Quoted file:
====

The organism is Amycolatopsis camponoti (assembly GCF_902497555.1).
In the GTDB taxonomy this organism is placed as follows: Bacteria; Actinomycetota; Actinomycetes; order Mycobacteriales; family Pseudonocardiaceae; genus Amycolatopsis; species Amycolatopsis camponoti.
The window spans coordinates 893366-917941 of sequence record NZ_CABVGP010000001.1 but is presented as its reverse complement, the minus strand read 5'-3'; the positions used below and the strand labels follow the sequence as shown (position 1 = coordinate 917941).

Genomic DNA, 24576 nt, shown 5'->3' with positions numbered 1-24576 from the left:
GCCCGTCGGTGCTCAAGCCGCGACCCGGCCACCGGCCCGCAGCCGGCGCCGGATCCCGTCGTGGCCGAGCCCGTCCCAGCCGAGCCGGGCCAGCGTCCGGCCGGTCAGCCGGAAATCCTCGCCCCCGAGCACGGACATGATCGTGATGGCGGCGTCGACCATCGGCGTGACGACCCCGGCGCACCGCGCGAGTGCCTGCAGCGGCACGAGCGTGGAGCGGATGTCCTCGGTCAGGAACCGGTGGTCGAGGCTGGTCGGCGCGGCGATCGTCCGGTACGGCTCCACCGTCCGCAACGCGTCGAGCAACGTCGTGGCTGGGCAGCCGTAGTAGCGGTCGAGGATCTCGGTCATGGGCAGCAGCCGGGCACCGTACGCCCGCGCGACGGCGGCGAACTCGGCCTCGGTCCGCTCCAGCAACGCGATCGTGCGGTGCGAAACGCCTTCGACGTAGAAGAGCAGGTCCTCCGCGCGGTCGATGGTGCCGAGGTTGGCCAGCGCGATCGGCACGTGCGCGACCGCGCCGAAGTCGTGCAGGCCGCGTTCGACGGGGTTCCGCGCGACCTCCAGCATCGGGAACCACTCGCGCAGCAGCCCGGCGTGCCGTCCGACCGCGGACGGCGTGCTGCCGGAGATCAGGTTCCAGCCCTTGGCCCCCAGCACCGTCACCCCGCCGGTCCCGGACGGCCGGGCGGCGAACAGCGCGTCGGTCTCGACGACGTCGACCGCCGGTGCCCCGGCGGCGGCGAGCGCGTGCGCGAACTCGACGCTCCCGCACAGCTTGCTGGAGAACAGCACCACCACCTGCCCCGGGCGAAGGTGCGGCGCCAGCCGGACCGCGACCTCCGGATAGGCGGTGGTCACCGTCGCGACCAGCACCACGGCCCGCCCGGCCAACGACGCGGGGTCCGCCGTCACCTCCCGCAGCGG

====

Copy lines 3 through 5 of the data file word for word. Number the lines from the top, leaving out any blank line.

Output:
The window spans coordinates 893366-917941 of sequence record NZ_CABVGP010000001.1 but is presented as its reverse complement, the minus strand read 5'-3'; the positions used below and the strand labels follow the sequence as shown (position 1 = coordinate 917941).

Genomic DNA, 24576 nt, shown 5'->3' with positions numbered 1-24576 from the left:
GCCCGTCGGTGCTCAAGCCGCGACCCGGCCACCGGCCCGCAGCCGGCGCCGGATCCCGTCGTGGCCGAGCCCGTCCCAGCCGAGCCGGGCCAGCGTCCGGCCGGTCAGCCGGAAATCCTCGCCCCCGAGCACGGACATGATCGTGATGGCGGCGTCGACCATCGGCGTGACGACCCCGGCGCACCGCGCGAGTGCCTGCAGCGGCACGAGCGTGGAGCGGATGTCCTCGGTCAGGAACCGGTGGTCGAGGCTGGTCGGCGCGGCGATCGTCCGGTACGGCTCCACCGTCCGCAACGCGTCGAGCAACGTCGTGGCTGGGCAGCCGTAGTAGCGGTCGAGGATCTCGGTCATGGGCAGCAGCCGGGCACCGTACGCCCGCGCGACGGCGGCGAACTCGGCCTCGGTCCGCTCCAGCAACGCGATCGTGCGGTGCGAAACGCCTTCGACGTAGAAGAGCAGGTCCTCCGCGCGGTCGATGGTGCCGAGGTTGGCCAGCGCGATCGGCACGTGCGCGACCGCGCCGAAGTCGTGCAGGCCGCGTTCGACGGGGTTCCGCGCGACCTCCAGCATCGGGAACCACTCGCGCAGCAGCCCGGCGTGCCGTCCGACCGCGGACGGCGTGCTGCCGGAGATCAGGTTCCAGCCCTTGGCCCCCAGCACCGTCACCCCGCCGGTCCCGGACGGCCGGGCGGCGAACAGCGCGTCGGTCTCGACGACGTCGACCGCCGGTGCCCCGGCGGCGGCGAGCGCGTGCGCGAACTCGACGCTCCCGCACAGCTTGCTGGAGAACAGCACCACCACCTGCCCCGGGCGAAGGTGCGGCGCCAGCCGGACCGCGACCTCCGGATAGGCGGTGGTCACCGTCGCGACCAGCACCACGGCCCGCCCGGCCAACGACGCGGGGTCCGCCGTCACCTCCCGCAGCGG